by Daniel Hathaway
One of the latest instrumental ensembles to announce a new season of concerts, BlueWater Chamber Orchestra began 2021-2022 with an imaginative program on November 20 at the Breen Center at St. Ignatius High School in Ohio City. The time was unusual — Saturday afternoon at 3:00 pm.
Music director and conductor Daniel Meyer built his playlist around Cleveland themes and scenes. “Exploration CLE” made use of engaging selections from the classical canon and beyond that celebrated “what makes Cleveland so special.” Happily, he and his musicians avoided constructing a visual slide show, choosing to let the music speak for itself.
Respighi’s “La Primavera” from Trittico Botticelliano represented the glories of the Cleveland Museum of Art, Debussy’s “En bateau” from Petite Suite called our Great Lake to mind, Jennifer Higdon’s Machina Rockus invoked the once-vibrant steel industry, and Mendelssohn’s “Intermezzo” from A Midsummer Night’s Dream suggested the “Emerald Necklace” formed by the Metroparks.
The “Rondo” from Mozart’s 19th Piano Concerto became a metaphor for runners pacing themselves in the Cleveland Marathon, Howard Arlen’s Over the Rainbow evoked East Side jazz in general and Art Tatum and Val’s in the Valley specifically, and Michael Daugherty’s Flamingo — his unrelenting concerto for dueling tambourines — conjured up Cleveland’s rock scene.
Elizabeth DeMio was the fleet-fingered soloist in the Mozart, and Theron Brown the jazzy pianist for the Arlen, first presented in a straight orchestral arrangement, then in a quietly swinging solo piano version.
As it turned out, Brown made more than a mere cameo appearance as Meyer devoted several minutes to a live interview. Percussionists Bruce Golden and Evan Mitchell, soloists in the Daugherty, modestly performed from their normal position in the back row. The bassoon section (Phillip Austin and Mark DeMio) won a moment in the spotlight when Meyer singled them out for their scene-changing buffoonery at the end of the Mendelssohn.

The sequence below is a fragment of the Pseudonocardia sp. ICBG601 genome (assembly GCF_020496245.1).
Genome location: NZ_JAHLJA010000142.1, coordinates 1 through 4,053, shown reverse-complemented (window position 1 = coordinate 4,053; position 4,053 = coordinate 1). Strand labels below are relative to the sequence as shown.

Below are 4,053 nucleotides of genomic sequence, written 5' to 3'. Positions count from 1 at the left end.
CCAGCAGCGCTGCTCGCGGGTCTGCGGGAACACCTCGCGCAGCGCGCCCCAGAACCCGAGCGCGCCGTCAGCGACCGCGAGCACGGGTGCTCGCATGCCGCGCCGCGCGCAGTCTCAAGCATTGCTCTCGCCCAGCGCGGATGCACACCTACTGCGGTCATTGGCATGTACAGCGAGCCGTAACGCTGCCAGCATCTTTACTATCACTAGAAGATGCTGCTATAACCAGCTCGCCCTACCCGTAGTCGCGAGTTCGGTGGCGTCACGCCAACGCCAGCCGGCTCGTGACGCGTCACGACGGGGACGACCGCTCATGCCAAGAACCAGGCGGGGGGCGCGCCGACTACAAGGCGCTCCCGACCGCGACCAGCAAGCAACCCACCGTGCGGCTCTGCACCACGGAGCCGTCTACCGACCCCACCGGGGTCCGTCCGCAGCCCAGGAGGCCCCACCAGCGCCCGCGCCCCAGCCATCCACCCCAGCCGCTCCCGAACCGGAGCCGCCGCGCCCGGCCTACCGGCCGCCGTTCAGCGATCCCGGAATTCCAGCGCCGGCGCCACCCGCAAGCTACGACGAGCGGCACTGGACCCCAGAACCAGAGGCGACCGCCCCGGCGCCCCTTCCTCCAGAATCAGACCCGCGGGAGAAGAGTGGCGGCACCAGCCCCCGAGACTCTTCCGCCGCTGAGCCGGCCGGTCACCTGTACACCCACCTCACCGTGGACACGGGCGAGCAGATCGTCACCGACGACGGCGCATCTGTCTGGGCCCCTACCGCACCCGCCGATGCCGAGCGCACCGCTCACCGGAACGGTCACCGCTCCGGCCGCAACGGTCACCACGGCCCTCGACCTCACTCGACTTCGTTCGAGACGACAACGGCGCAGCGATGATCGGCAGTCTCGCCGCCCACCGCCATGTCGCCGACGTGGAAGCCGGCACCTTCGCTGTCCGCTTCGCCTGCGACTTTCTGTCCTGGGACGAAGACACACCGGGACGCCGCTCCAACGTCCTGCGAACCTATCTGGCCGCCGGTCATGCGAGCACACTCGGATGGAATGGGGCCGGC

BlueWater sounded terrific on Saturday in a hall that isn’t always entirely supportive of orchestral music. And although the hour-long program, played without intermission, hinted at its origin as a presentation for schools, it worked well for an intergenerational audience. Meyer was as engaging and energetic an emcee with a mic in his hand as he was on the podium with a baton.
Having survived the passing of its founder and after pretty well working its way through the traditional chamber orchestra repertoire, it’s good to see BlueWater doing its own exploring. The ensemble, which boasts some of the best freelancers in town, remains a Cleveland product and deserves the community’s enthusiastic support.
The next concert on March 5, “Fantastical Machines,” features Jonathan Moyer and the organs of the Church of the Covenant in Walter Piston’s Prelude and Allegro for Organ and Strings, Eric Satie’s Jack in the Box, Jean-Baptiste Robin’s Mechanic Fantasy, and Haydn’s Symphony No. 101, nicknamed “The Clock.”
On May 7 — Mother’s Day weekend — Cleveland Orchestra assistant principal flute Jessica Sindell will join BlueWater for Mozart’s D-Major Concerto in a program titled “Taking Flight,” which begins with Welch composer Hilary Tann’s With the Heather and Small Birds and ends with Beethoven’s Second Symphony.
Published on ClevelandClassical.com December 1, 2021.
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